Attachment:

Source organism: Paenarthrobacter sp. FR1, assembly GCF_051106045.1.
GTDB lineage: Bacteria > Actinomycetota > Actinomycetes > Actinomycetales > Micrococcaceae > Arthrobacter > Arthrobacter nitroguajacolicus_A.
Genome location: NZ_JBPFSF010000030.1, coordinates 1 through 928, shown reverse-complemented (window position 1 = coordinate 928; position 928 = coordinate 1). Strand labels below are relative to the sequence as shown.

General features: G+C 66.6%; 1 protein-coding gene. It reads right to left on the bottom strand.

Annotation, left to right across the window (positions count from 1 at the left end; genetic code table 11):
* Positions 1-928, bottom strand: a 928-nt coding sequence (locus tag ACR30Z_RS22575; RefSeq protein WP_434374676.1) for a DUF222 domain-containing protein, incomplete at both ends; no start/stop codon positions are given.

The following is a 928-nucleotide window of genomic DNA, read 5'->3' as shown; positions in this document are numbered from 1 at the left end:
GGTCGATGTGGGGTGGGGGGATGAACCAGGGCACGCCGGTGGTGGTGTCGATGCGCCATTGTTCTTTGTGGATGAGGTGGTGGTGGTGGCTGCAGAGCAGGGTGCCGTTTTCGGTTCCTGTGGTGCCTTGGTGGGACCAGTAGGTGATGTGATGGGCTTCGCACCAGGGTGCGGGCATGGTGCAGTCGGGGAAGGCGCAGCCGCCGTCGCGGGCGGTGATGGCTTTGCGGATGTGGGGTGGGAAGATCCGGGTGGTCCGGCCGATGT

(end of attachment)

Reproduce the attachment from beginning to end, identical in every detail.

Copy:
Source organism: Paenarthrobacter sp. FR1, assembly GCF_051106045.1.
GTDB lineage: Bacteria > Actinomycetota > Actinomycetes > Actinomycetales > Micrococcaceae > Arthrobacter > Arthrobacter nitroguajacolicus_A.
Genome location: NZ_JBPFSF010000030.1, coordinates 1 through 928, shown reverse-complemented (window position 1 = coordinate 928; position 928 = coordinate 1). Strand labels below are relative to the sequence as shown.

General features: G+C 66.6%; 1 protein-coding gene. It reads right to left on the bottom strand.

Annotation, left to right across the window (positions count from 1 at the left end; genetic code table 11):
* Positions 1-928, bottom strand: a 928-nt coding sequence (locus tag ACR30Z_RS22575; RefSeq protein WP_434374676.1) for a DUF222 domain-containing protein, incomplete at both ends; no start/stop codon positions are given.

The following is a 928-nucleotide window of genomic DNA, read 5'->3' as shown; positions in this document are numbered from 1 at the left end:
GGTCGATGTGGGGTGGGGGGATGAACCAGGGCACGCCGGTGGTGGTGTCGATGCGCCATTGTTCTTTGTGGATGAGGTGGTGGTGGTGGCTGCAGAGCAGGGTGCCGTTTTCGGTTCCTGTGGTGCCTTGGTGGGACCAGTAGGTGATGTGATGGGCTTCGCACCAGGGTGCGGGCATGGTGCAGTCGGGGAAGGCGCAGCCGCCGTCGCGGGCGGTGATGGCTTTGCGGATGTGGGGTGGGAAGATCCGGGTGGTCCGGCCGATGT